20-year-old Louise Rosealma came to the frontlines of Berkeley Saturday with a group of friends in order to express their outrage at neo-nazis and the alt-right. She and her boyfriend both left the battleground bruised and bloodied, and now she's speaking out about what she experienced before and after cameras captured her being punched in the face, seemingly unprovoked, by a man who multiple sources have identified as 30-year-old Nathan Damigo, a white nationalist and self-proclaimed "identitarian" who has been spreading white supremacist propaganda around Cal State Stanislaus.
Rosealma spoke exclusively with CBS 5 and explains that she drove up early Saturday morning from Southern California, where she, her boyfriend, and a couple of friends are part of the Oak Roots Collective a newly formed anarchist, anti-fascist group based in Ventura County and the San Fernando Valley. The group arrived in Berkeley around 1 p.m. when the street fighting was already well underway.
Fairly soon, the 5-foot, 1-inch Rosealma, who weighs 95 pounds, says she found herself cornered near a wall, and she says "I was just trying to block myself away from different people who were just pushing me and attacking other people."
Then, she says, "From the corner of my eye I saw this fist coming at me," and she says "[Damigo] punched me on the bridge of my nose. It cut it a little bit. I got thrown down and I’m pretty sure he just ran [away]. I got right back up. I was punched twice more by two other people. People kept trying to throw me down to hit my head on the rocks that were in the planter. I was just trying to not get my skull cracked open." She soon found her boyfriend nearby covered in blood.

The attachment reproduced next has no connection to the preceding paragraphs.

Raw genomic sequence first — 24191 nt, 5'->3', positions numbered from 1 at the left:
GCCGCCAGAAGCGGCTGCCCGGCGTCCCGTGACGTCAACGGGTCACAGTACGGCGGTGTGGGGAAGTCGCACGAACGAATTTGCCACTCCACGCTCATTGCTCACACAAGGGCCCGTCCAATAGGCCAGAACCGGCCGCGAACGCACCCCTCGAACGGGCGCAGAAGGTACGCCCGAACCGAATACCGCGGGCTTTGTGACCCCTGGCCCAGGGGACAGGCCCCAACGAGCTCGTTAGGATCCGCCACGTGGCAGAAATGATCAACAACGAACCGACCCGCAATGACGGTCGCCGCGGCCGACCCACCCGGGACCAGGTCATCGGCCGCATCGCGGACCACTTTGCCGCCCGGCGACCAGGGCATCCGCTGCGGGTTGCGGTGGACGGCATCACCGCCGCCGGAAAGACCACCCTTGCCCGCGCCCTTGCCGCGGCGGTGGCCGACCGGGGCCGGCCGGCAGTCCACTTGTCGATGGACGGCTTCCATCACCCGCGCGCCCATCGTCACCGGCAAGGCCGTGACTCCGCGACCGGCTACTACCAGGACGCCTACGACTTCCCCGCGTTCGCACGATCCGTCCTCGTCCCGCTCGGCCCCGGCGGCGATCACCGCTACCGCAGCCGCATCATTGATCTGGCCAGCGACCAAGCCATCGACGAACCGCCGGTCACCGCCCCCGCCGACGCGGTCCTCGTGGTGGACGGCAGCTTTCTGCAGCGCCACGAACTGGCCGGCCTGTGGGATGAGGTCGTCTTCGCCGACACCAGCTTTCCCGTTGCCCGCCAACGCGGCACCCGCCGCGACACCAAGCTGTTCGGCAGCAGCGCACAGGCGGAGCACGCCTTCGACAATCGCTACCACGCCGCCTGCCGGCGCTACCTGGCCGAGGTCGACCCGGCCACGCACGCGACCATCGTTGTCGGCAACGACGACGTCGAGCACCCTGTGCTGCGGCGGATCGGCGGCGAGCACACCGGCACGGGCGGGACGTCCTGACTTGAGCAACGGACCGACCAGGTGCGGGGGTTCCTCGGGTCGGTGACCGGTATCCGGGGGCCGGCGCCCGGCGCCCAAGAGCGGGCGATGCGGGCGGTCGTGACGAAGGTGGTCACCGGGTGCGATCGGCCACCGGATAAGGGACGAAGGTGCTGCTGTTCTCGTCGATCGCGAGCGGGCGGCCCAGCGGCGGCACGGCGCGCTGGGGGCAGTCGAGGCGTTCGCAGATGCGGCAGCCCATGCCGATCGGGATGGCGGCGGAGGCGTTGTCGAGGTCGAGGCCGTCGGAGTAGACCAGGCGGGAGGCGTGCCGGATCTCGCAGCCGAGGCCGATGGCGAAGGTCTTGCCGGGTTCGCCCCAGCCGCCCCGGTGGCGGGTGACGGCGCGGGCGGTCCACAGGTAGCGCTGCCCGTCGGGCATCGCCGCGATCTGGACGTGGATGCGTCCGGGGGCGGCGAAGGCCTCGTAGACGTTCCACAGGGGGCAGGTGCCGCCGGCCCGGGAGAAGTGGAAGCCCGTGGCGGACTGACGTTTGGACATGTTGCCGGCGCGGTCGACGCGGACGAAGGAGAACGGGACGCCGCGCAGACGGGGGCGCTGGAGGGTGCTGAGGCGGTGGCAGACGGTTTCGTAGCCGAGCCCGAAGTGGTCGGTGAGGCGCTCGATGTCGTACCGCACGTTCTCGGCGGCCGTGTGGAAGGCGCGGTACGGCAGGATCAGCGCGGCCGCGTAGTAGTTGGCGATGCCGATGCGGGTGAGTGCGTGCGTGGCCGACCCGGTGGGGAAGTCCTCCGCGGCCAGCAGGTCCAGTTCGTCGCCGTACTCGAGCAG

Rosealma was likely targeted because she was wearing all black and sported dreadlocks, trademarks of the "antifa" as groups like hers call themselves a word the alt-right now employs as a kind of slur and stand-in for any militant-seeming enemy on the left though it's unclear if anything occurred prior to the moment caught on video to provoke the attack.
And she wants to set the record straight about a Facebook post she wrote that the alt-right has taken out of context to prove that she was there to do harm. She wrote, "Heading to Berkeley to disrupt the neo-Nazi / white supremacist jerk circle today. Nervous af but determined to bring back 100 nazi scalps." This was a reference to a line from Inglorious Basterds, she explains. "I guess no has seen Quentin Tarantino movies. I thought that was going to be obvious, but I guess not." (The line, delivered by Brad Pitt's character, is "Each and every man under my command owes me one hundred Nazi scalps. And I want my scalps!")
The problem that many observers have pointed out is that violence begets violence, and neither side comes out of these street rumbles looking like they accomplished anything, and both look like they arrived cruising for a physical fight.
Says Rosealma, "We knew that there was probably going to be violence. We were hoping for the best, but expecting the worst [We wanted] to show that neo-nazis just can’t walk into the street and march and like spieling out this violent genocidal rhetoric and get away with it without anything happening to them."
And Rosealma says that she's trying to stick up for herself in the face of a massive amount of social media harassment following the viral video of the punch, and the alt-right's effort to villainize her. (In one instance, activists on the left say that a glass bottle was apparently Photoshopped into her hand in one photo, but the photo appears to have come from Reuters.)*
"They are trying to make me into this trophy the victory of the alt right and neo-nazis,” she tells CBS 5. “It’s petty and pathetic That they knocked over a 95-pound person [The harassment] has been non-stop Requests on Instagram. Facebook, Youtube They just are trying to get to me."
* This post has been corrected to show that we can't confirm the legitimacy of the photo of the person with the bottle, or whether Rosealma is in the photo.